My educational summer continued this weekend. My daughter, Sarah, has been a driving force in this process.  At the beginning of the summer she said, “You should listen to the 1619’ podcast, Dad.”  So I did, and she was right.  Each episode made me think, made me want to talk to someone, made me wiser in understanding our real history, made me think I’d been teaching American history in the wrong way.  I listened to it again with Nancy on our drive home from the Adirondacks.

“Dad, do you follow Clint Smith?  I’m not saying that just because he went to Davidson.  He’s really good.  I’m listening to his podcast, ‘Justice in America.’  I think you’d like it.”  This advice came after I’d finished ‘1619’ in June.

I  started listening in July.  I’ve listened to episodes on Cash Bail, on Plea Bargaining, on Mass Incarceration, on District Attorneys.  It opened my eyes to what really happens as opposed to what’s supposed to happen in our judicial system.  It made me mad, but it also gave me hope, as they interviewed some of the people who are working on reforms.

Sarah has a good track record.  She had also been the one who sent me to the John Green podcast, Anthropocene Reviewed, which might be my favorite podcast series of all.  So, last night when she approached me with another recommendation, I was prepared to listen.  I was not prepared for what she said.  “Dad, it’s almost the end of the summer, and you still haven’t watched ‘Cheer.’  This is unacceptable.  

“Sarah, I’ve probably seen every episode of ‘Cheers’ at least twice.  I don’t think I need a refresher.”

“Not ‘Cheers,’ Dad, ‘Cheer.’  There’s a big difference.”

“Oh, it’s really good,” my wife chimed in.   I was being double-teamed.

“Is it gonna be like that ‘Dance Mom’ show or that beauty pageant show?  Cuz I really don’t need to see another show about aggressive, overinvolved parents.”  A show about cheer leading really did not seem up my alley.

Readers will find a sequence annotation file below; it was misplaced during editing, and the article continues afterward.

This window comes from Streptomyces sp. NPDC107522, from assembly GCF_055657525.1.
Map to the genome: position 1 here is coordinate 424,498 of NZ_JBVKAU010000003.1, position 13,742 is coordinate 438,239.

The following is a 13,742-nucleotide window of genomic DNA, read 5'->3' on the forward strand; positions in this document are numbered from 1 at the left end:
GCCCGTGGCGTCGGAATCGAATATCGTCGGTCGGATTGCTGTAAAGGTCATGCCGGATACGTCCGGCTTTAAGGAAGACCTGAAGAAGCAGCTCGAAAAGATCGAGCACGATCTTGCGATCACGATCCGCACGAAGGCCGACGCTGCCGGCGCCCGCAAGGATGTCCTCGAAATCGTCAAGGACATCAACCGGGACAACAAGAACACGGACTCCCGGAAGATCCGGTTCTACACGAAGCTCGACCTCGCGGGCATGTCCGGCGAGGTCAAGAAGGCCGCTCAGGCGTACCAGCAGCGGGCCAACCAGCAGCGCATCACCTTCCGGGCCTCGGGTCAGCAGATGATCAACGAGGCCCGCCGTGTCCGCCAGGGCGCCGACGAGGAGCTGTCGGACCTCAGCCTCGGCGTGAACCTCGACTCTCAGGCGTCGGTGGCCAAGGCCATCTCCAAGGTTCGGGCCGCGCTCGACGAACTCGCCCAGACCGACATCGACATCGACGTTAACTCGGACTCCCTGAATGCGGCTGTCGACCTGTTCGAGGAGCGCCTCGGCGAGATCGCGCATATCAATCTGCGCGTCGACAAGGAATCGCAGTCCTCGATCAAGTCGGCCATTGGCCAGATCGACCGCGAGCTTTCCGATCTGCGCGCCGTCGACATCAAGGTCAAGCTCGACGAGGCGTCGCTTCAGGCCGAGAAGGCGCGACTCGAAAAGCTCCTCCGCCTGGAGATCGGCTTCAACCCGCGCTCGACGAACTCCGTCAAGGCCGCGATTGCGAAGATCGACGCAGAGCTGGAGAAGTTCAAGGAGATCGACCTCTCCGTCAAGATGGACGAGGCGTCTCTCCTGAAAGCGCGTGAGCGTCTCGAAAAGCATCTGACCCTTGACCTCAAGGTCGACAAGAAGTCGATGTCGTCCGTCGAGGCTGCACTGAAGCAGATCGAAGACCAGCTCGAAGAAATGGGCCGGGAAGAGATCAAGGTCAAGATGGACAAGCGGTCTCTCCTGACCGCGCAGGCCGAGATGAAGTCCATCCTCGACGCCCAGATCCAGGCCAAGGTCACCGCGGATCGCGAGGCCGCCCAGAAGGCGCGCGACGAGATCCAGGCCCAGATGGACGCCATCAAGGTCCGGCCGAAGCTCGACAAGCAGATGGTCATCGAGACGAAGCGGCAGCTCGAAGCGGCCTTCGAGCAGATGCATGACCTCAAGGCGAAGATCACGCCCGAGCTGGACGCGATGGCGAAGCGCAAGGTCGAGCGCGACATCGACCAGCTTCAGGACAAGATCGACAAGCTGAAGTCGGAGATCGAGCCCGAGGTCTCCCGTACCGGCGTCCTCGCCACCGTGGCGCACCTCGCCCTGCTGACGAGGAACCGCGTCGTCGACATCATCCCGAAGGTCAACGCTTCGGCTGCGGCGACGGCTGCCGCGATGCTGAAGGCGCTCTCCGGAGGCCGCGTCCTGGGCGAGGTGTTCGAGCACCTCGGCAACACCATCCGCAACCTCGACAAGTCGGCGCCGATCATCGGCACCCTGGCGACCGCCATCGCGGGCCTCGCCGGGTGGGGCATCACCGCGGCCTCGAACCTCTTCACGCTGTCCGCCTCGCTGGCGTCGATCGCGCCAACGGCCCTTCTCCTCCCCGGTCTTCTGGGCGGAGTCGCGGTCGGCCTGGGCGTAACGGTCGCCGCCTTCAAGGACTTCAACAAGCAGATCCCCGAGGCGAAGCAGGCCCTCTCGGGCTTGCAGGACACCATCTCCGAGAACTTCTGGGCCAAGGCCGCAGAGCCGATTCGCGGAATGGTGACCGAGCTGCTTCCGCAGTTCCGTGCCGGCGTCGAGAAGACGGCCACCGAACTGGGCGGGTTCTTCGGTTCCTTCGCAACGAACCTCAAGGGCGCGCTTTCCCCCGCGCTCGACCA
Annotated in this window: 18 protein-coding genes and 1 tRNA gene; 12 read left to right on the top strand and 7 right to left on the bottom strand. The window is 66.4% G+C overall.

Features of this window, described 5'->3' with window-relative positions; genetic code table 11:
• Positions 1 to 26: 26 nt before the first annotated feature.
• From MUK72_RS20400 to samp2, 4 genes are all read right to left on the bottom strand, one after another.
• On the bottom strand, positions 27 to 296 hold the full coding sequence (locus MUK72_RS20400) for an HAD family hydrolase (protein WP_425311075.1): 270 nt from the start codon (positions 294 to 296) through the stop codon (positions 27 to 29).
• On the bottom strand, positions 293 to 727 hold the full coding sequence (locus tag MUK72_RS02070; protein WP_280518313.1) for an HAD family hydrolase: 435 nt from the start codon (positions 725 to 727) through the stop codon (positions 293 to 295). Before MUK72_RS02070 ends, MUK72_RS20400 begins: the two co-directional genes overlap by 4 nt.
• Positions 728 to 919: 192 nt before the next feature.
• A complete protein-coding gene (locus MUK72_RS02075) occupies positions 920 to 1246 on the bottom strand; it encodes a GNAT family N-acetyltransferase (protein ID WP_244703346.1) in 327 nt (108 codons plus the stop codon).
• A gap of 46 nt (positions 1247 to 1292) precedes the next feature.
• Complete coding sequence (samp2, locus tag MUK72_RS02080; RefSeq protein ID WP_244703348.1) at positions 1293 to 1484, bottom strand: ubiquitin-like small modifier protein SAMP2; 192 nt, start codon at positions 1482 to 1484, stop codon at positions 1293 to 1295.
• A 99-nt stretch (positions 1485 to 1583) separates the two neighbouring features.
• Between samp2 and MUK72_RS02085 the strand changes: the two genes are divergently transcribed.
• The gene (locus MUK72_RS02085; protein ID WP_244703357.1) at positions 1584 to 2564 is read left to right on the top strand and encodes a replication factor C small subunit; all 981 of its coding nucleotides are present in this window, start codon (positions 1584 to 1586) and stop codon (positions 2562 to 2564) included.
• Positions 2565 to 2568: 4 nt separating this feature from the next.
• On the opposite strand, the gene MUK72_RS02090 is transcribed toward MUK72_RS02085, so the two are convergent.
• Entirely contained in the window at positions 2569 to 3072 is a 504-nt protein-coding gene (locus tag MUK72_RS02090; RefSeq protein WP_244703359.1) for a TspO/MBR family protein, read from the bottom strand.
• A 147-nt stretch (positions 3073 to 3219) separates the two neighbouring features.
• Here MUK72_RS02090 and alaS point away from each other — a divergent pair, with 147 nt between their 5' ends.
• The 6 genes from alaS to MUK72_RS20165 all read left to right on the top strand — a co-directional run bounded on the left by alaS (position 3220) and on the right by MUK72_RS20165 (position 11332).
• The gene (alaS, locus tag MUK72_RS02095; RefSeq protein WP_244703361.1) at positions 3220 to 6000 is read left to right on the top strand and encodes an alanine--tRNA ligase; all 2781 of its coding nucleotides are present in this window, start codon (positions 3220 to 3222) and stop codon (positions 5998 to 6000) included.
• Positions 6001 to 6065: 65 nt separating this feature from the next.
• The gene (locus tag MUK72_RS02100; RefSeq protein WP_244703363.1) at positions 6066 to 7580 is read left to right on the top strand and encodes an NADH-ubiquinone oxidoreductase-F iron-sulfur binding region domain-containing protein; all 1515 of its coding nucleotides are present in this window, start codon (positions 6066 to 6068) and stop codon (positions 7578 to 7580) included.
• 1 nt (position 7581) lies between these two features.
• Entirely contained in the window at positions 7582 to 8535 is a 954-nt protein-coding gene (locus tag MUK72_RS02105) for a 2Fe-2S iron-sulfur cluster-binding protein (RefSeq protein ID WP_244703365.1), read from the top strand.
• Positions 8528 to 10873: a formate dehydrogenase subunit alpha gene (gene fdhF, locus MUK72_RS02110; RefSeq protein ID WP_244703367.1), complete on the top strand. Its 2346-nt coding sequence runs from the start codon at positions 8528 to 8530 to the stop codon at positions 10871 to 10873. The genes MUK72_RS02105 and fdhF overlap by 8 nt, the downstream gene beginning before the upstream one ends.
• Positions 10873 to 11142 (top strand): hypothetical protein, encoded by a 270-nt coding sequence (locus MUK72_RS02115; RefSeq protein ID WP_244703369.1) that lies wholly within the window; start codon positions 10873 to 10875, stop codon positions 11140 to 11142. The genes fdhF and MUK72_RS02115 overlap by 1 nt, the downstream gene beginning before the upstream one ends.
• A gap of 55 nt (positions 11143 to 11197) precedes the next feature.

“No, it’s a documentary.  It’s really good.  Trust me.”  Well, she had earned my trust with all of the other recommendations, so on Saturday night I reluctantly flopped on the couch with my family, filled not only with dinner but also a large helping of skepticism.  I said I’d watch one episode.

Three-and-a-half hours later, I headed off to bed, my mind on fire with ideas and questions. How could I adapt Coach Aldama’s demanding, tough love approach in fifth grade?  Should I get some cowboy boots? Push ups any time someone forgot to use the hand sanitizer! At the same time, I have to say I was a bit miffed at Monica for the way she manipulated Jerry just to give La’Darius that wake-up call.  Granted, Jerry really wasn’t as versatile as La’Darius, with his tumbling and his stunt skills, but I mean, who is, right?    Still, Jerry, of all the kids deserved better, right? He is the quintessential selfless hardworking teammate.

I don’t know if I’ll be able to make it to next Saturday to find out if Sherbs’s injury is going to keep her from going to Daytona.  That was crazy how she’d just been talking about falling in the pyramid, how she just closed her eyes and trusted that someone would catch her. Then, BAM, she crashes to the floor. If she can’t make it, will Morgan be up to the challenge?  Monica clearly has a soft spot for her. She has that compelling backstory, but I worry that she gets a little too inside her head sometimes, and she’s still having a lot of trouble pointing her toes. I suppose Gabi could take that spot. She is Gabi Butler, after all. Say no more, right? But what about Allie or Lexi?

I know you’ve probably already watched, but please don’t tell me. It’s part of my education, and I don’t want anyone to spoil it.